According to the Toseland and Rivas text, "The first and most important question that can be asked about a proposed group is, 'What is the group's purpose?'" (p.153) Purpose is certainly important, but it should not be so fixed in the social worker's mind that it gets in the way of the group, once formed, developing their own ideas about the reason for the group's existance. One of the ways to think about these issues is to label the worker's ideas about the group before it starts as "purpose" and to use the term "goals" as a way to identify the group's direction after other members have contributed to the process. Purpose is therefore an initial starting point, and that does need to be clear in a worker's mind as she prepares to meet with the group for the first time.
In a helping group, establishing purpose is best done with a clear knowledge of the needs of group members. Needs assessment or some other process should be used to determine strengths as well as the problems that people may bring to the group. This may be accomplished through individual assessments of each client being considered for group membership or through an assessment of the population from which the group is drawn. In most cases, the agency or organization sponsoring the group will have an intake process that includes assessment before the decision to have a client enter a helping group. The worker responsible for the group may or may not have prior contact with each client. In some cases it is certainly helpful to have such contact. All too often time or budgetary considerations make this difficult. Some workers even prefer not to have contact with clients outside the group, although this has never been my preference.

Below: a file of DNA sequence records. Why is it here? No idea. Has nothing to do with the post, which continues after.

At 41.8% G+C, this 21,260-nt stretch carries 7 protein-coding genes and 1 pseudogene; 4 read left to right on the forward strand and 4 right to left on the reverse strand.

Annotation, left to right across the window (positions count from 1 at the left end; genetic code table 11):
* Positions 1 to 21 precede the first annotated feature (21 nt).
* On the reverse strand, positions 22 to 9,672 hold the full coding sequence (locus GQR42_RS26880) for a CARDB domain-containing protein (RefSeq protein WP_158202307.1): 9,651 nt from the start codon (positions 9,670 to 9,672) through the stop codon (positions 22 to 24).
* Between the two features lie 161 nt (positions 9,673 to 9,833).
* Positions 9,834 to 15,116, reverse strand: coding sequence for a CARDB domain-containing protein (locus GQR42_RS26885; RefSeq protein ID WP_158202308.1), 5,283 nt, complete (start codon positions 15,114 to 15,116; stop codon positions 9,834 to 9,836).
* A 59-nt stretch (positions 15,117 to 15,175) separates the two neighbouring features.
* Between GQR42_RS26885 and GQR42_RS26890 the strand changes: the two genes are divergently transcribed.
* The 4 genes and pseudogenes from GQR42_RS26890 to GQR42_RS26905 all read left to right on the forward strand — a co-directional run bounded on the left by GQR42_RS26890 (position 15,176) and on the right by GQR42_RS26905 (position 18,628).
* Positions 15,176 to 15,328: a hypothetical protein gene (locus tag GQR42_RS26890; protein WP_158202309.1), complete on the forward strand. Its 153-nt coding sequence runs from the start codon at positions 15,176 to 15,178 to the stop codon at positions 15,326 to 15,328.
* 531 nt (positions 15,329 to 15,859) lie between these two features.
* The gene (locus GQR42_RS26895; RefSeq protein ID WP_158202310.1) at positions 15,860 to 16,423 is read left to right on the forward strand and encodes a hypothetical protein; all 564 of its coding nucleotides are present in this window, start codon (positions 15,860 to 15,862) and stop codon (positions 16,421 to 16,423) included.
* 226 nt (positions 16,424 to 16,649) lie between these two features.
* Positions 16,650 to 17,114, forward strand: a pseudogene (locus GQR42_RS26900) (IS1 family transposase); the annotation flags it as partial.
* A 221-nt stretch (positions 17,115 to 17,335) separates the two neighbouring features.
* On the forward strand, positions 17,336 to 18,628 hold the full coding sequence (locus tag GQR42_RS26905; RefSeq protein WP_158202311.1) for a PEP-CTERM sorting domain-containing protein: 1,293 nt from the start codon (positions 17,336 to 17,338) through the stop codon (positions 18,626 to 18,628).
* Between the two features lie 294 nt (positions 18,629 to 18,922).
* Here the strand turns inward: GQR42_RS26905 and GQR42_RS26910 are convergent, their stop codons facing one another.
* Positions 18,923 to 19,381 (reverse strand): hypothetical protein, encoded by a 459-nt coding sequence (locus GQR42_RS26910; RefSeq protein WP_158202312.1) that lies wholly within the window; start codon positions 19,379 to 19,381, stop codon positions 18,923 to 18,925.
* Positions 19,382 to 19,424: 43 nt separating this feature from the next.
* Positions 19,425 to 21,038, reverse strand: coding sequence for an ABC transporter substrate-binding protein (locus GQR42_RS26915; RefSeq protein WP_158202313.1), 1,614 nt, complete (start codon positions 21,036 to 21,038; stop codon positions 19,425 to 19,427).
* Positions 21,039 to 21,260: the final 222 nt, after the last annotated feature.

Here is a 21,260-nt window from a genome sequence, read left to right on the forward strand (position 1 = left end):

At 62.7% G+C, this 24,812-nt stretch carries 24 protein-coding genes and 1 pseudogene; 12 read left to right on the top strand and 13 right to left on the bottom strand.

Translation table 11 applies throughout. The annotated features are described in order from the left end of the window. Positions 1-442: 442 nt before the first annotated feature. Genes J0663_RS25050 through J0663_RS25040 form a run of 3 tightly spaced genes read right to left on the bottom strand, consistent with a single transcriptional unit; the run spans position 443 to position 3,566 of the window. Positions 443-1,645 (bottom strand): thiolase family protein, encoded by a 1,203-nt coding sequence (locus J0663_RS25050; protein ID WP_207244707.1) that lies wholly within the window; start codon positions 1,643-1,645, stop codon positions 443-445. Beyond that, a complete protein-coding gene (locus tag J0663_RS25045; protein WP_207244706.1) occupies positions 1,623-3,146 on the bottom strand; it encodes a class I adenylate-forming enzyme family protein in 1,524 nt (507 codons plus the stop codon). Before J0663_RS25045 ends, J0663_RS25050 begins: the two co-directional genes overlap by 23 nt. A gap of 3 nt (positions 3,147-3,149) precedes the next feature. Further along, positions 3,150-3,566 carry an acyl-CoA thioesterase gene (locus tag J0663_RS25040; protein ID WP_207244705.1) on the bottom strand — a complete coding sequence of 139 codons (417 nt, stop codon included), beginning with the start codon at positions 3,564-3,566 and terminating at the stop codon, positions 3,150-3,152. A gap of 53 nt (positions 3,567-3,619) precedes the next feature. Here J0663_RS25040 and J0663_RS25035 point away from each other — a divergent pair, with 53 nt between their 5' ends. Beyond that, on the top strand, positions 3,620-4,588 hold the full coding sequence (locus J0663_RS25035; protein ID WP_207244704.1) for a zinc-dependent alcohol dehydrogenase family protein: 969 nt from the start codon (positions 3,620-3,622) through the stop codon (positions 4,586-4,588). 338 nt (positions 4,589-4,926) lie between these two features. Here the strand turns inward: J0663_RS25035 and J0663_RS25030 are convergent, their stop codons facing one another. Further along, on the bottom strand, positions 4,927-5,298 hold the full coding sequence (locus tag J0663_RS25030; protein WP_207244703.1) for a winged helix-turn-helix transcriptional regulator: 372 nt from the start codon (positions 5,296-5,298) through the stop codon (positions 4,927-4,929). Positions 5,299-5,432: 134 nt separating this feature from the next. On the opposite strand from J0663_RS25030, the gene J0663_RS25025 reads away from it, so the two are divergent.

In a task group, purpose is commonly defined by the task. One of the difficuties in these situations is to be sure that the group is clearly aware of its role and responsibilities with regard to the task. Is the group going to make a decision or a recommendation? What is the probability that the recommendation will be followed? It can be very disconcerting for a group to go though a long process then find out that the result of that process is not acted upon. This can really deflate morale in a agency or community.
The statement of purpose should be simple and relatively general. Again, it is important not to inhibit the group from the development of its own goals. Memebrs should be able to identify with the purpose, and that first means that they should understand it. Purpose needs to guide the formation of the group, and this will be done with various degrees of rigidity or flexibility depending on the capacities of the members to make decisions. We too often assume that people in client roles need direction, but it is important to remember that the priciple of client self-determination extends to the group as well as to decisions made by individuals.
Purpose should be clearly presented in a way that all members understand early in the first meeting of the group. It may have been communicated in some way prior to that meeting but that does not eliminate the need for its statement to the group. It should be stated as open to discussion and a distinction needs to be made between purpose and goals: purpose is the worker's starting point; goals will be developed by the group. A good range of examples of purpose is provided in the book, Group Counseling: Strategies and Skills by Jacobs, Masson, and Harvill:
- Learning to survive the pain of divorce
- Orientation to prison life
- Adult Sunday school discussion group on church-related issues
- Dealing with fears of going to middle school next year
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